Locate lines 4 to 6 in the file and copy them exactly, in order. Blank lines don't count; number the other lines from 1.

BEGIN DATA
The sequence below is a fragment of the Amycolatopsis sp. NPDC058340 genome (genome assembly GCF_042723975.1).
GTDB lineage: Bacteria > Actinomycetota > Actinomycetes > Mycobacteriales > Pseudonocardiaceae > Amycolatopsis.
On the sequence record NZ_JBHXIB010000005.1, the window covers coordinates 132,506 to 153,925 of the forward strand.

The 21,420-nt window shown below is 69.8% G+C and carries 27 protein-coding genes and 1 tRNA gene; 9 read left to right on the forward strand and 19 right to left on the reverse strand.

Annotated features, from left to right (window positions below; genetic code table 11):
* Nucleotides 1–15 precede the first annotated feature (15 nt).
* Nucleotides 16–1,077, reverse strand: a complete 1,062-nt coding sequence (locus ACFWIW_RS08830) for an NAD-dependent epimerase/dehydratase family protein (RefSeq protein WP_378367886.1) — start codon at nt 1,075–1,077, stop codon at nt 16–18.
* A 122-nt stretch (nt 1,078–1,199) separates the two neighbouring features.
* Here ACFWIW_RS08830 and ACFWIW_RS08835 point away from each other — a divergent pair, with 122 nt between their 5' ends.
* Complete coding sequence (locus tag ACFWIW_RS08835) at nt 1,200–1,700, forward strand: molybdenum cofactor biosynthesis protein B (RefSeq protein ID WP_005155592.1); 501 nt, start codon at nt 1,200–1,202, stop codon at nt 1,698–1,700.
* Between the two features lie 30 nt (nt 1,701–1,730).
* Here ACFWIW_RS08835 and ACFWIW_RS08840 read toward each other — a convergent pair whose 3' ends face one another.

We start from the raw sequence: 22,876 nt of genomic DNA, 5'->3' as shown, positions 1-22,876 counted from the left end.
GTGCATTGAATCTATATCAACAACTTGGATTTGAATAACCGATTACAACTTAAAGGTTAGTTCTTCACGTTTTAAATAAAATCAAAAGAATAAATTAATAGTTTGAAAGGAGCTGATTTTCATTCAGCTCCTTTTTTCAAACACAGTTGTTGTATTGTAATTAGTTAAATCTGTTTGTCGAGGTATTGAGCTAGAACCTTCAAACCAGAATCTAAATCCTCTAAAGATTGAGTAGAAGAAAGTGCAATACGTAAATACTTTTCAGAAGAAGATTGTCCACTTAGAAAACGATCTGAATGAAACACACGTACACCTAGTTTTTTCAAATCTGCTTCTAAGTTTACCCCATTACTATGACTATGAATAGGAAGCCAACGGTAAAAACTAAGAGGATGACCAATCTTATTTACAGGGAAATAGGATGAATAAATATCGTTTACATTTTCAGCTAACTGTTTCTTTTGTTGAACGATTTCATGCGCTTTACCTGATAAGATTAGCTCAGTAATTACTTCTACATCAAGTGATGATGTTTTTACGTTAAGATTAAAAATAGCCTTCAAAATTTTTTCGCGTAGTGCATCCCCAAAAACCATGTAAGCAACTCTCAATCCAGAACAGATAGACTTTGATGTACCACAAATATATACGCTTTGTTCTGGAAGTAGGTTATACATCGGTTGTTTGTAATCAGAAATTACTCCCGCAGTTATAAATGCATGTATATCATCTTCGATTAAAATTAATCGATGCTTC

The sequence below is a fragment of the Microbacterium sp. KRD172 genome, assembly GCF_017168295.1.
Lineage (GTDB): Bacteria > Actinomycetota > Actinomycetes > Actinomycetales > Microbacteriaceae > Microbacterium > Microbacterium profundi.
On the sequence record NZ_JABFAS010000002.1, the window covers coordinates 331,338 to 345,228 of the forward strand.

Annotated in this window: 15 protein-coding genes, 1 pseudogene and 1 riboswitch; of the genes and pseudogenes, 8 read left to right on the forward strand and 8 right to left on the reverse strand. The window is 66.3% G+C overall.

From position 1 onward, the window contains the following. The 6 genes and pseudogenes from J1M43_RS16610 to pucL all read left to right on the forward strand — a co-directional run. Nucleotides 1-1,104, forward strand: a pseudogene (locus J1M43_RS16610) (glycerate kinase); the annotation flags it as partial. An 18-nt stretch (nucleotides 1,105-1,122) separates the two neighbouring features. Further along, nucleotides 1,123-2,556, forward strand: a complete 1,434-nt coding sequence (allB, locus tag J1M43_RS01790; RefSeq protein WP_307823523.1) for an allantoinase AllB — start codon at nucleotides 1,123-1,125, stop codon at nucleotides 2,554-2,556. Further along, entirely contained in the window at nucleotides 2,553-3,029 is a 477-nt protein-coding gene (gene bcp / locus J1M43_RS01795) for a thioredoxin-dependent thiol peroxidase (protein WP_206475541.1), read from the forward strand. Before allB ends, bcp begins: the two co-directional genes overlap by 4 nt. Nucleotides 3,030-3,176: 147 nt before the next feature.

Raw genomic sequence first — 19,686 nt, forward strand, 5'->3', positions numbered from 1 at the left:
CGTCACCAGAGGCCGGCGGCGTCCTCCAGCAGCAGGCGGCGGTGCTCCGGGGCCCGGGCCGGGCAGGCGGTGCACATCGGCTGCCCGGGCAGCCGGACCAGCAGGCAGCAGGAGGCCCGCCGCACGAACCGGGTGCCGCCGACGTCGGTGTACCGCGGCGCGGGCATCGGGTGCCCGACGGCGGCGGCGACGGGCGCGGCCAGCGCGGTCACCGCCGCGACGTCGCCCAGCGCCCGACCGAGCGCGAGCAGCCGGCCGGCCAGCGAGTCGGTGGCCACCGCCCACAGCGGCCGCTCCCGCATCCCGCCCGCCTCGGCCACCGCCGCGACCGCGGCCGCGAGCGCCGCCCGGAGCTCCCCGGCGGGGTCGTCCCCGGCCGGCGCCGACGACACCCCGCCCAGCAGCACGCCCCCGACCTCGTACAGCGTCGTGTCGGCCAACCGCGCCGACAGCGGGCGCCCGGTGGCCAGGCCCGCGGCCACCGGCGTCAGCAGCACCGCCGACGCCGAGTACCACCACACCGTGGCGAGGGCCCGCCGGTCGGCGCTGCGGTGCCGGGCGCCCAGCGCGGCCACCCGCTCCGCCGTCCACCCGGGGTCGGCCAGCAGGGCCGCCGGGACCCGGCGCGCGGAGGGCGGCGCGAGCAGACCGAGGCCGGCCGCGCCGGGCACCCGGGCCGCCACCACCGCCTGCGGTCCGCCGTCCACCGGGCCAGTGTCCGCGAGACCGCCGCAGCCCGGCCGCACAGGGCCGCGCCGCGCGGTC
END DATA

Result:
The 21,420-nt window shown below is 69.8% G+C and carries 27 protein-coding genes and 1 tRNA gene; 9 read left to right on the forward strand and 19 right to left on the reverse strand.

Annotated features, from left to right (window positions below; genetic code table 11):
* Nucleotides 1–15 precede the first annotated feature (15 nt).